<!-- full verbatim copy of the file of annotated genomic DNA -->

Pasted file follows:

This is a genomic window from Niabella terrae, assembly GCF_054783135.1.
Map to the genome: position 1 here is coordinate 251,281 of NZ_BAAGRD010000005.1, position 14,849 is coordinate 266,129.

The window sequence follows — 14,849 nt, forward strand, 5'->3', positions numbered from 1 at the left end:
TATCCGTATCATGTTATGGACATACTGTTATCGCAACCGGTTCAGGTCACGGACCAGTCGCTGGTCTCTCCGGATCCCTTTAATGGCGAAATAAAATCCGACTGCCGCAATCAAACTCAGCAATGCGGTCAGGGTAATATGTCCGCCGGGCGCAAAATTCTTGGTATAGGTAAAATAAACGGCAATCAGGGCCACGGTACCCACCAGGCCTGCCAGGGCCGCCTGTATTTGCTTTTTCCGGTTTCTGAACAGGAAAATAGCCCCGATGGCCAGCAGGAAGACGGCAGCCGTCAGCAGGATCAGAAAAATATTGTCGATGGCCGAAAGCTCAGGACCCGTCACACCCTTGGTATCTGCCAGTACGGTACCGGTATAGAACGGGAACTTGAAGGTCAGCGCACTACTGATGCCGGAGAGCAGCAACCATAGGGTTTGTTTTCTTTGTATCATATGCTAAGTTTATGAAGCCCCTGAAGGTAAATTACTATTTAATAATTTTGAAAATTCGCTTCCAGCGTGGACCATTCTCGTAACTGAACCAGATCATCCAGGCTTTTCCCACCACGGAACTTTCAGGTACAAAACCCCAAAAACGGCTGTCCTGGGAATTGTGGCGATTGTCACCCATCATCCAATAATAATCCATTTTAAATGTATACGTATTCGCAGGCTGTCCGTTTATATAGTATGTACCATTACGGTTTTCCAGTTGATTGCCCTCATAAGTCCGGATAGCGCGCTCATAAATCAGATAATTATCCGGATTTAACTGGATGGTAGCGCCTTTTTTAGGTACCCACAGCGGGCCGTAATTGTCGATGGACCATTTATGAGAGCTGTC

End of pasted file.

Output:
This is a genomic window from Niabella terrae, assembly GCF_054783135.1.
Map to the genome: position 1 here is coordinate 251,281 of NZ_BAAGRD010000005.1, position 14,849 is coordinate 266,129.

The window sequence follows — 14,849 nt, forward strand, 5'->3', positions numbered from 1 at the left end:
TATCCGTATCATGTTATGGACATACTGTTATCGCAACCGGTTCAGGTCACGGACCAGTCGCTGGTCTCTCCGGATCCCTTTAATGGCGAAATAAAATCCGACTGCCGCAATCAAACTCAGCAATGCGGTCAGGGTAATATGTCCGCCGGGCGCAAAATTCTTGGTATAGGTAAAATAAACGGCAATCAGGGCCACGGTACCCACCAGGCCTGCCAGGGCCGCCTGTATTTGCTTTTTCCGGTTTCTGAACAGGAAAATAGCCCCGATGGCCAGCAGGAAGACGGCAGCCGTCAGCAGGATCAGAAAAATATTGTCGATGGCCGAAAGCTCAGGACCCGTCACACCCTTGGTATCTGCCAGTACGGTACCGGTATAGAACGGGAACTTGAAGGTCAGCGCACTACTGATGCCGGAGAGCAGCAACCATAGGGTTTGTTTTCTTTGTATCATATGCTAAGTTTATGAAGCCCCTGAAGGTAAATTACTATTTAATAATTTTGAAAATTCGCTTCCAGCGTGGACCATTCTCGTAACTGAACCAGATCATCCAGGCTTTTCCCACCACGGAACTTTCAGGTACAAAACCCCAAAAACGGCTGTCCTGGGAATTGTGGCGATTGTCACCCATCATCCAATAATAATCCATTTTAAATGTATACGTATTCGCAGGCTGTCCGTTTATATAGTATGTACCATTACGGTTTTCCAGTTGATTGCCCTCATAAGTCCGGATAGCGCGCTCATAAATCAGATAATTATCCGGATTTAACTGGATGGTAGCGCCTTTTTTAGGTACCCACAGCGGGCCGTAATTGTCGATGGACCATTTATGAGAGCTGTC